Please note that the 5-star rating is for the film, not the DVD!
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Format: DVD
In Hollywood, directors get the credit. With The Chase, a strange, fascinating, neurotic noir, the credit should go to one of the masters of noir pulp fiction, the writer Cornell Woolrich. Like Phantom Lady, another Woolrich creation, the story centers around what might be struggling to get out of a person's head.

Woolrich wrote masterful pulp using his own name or the pseudonyms William Irish or George Hopley. He was a homosexual who loathed himself. He married a girl he idolized and saw the marriage annulled. Despite the money he made, he lived most of his life with his mother in decaying New York apartment buildings where his neighbors were lushes, prostitutes and drug addicts. At night, he'd troll the waterfront for anonymous sex partners. He became a deep alcoholic. And he turned out a stream of mystery novels and short stories that still are worth reading nearly 40 years after his death. Much of his material has been made into movies. If you like Hitchcock's Rear Window, you're watching a Cornell Woolrich short story. More often than not, the stories revolve around the black struggles that can happen inside a person's head. The Chase, based on Woolrich's The Black Path of Fear, is a noir worth watching.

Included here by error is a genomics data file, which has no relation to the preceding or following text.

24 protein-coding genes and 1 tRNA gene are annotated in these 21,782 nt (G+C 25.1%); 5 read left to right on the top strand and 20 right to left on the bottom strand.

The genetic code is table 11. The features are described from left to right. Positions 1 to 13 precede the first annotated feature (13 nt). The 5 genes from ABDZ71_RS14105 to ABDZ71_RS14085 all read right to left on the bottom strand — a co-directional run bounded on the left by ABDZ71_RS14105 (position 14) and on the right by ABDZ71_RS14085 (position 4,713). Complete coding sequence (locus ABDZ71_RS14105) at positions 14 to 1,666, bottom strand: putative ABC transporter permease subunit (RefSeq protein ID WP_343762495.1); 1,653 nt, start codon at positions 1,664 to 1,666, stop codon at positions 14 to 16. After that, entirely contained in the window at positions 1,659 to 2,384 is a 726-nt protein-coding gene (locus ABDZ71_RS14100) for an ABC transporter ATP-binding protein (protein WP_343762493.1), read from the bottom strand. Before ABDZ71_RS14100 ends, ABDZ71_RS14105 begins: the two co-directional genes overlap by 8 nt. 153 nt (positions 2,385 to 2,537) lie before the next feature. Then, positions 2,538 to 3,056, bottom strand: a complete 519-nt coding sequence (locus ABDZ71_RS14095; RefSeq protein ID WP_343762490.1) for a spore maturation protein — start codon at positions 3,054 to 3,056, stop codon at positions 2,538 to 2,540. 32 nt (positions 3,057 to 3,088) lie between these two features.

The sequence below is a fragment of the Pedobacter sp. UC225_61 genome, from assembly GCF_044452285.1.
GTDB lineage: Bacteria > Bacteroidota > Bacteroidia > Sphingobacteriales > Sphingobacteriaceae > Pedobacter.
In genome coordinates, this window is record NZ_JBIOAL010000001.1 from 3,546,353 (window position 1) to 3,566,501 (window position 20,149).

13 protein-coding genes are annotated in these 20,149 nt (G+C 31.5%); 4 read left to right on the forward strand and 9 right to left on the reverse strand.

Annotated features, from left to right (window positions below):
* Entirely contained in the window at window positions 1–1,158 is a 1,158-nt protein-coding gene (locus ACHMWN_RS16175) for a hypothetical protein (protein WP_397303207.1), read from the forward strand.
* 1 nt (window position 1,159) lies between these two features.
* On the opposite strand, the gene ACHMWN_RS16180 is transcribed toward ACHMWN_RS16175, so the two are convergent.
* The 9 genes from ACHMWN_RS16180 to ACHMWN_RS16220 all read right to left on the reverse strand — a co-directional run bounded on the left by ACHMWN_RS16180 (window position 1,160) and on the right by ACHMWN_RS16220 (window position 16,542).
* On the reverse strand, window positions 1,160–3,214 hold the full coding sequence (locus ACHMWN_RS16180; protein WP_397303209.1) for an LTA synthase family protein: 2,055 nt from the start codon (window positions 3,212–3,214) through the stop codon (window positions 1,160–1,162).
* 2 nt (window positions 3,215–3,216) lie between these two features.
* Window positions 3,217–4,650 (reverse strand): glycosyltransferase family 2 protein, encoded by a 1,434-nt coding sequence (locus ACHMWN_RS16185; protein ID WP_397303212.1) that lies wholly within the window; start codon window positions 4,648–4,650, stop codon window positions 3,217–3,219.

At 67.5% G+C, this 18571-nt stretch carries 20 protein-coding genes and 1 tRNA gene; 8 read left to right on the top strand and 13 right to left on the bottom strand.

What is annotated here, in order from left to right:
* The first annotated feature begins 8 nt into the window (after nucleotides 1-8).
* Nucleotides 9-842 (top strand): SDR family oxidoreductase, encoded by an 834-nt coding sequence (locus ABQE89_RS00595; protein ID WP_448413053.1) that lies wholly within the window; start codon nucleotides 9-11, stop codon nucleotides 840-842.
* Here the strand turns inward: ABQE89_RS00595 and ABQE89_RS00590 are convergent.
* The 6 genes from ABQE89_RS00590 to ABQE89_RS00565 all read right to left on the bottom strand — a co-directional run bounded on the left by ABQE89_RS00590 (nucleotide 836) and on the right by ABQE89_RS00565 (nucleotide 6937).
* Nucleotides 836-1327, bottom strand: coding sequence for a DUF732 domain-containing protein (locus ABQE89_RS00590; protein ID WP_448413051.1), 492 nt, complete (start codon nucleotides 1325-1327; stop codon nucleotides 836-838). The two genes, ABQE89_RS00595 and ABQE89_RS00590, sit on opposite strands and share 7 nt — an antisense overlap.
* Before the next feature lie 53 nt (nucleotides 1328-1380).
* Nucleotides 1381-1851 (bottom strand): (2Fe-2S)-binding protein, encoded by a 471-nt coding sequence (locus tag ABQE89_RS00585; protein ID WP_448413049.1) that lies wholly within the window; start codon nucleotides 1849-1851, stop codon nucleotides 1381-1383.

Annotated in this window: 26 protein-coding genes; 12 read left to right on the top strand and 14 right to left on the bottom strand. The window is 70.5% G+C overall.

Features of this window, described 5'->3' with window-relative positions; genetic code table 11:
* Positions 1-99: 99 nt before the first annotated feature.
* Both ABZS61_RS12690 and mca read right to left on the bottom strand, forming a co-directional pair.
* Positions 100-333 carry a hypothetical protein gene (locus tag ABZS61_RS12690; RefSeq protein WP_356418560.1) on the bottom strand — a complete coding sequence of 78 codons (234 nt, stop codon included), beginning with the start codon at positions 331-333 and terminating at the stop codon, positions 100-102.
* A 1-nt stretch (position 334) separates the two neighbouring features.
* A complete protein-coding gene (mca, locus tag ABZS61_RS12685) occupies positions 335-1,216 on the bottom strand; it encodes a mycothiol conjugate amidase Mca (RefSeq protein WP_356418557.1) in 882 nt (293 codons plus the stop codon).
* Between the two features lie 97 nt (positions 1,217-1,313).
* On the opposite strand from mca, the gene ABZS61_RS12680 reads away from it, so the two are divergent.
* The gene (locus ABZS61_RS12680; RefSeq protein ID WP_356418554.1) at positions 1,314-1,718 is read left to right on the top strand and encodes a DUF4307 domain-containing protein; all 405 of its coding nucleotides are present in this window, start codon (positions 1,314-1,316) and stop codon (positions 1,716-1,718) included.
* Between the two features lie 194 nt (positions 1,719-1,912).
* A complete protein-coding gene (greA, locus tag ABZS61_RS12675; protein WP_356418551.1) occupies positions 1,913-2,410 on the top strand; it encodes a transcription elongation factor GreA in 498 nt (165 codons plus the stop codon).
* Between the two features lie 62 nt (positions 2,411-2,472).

One morning a down-and-out young man, Chuck Scott (Robert Cummings), finds a wallet on a Miami sidewalk. He finds the owner's name and address and delivers it to him. The owner, Eddie Roman (Steve Cochran), is a soft-spoken gangster with a penchant for hitting women, eliminating business competitors and for always being the man in control. His partner, Gino (Peter Lorre), who grew up with him, is just as ruthless and amoral, but not as psychopathic.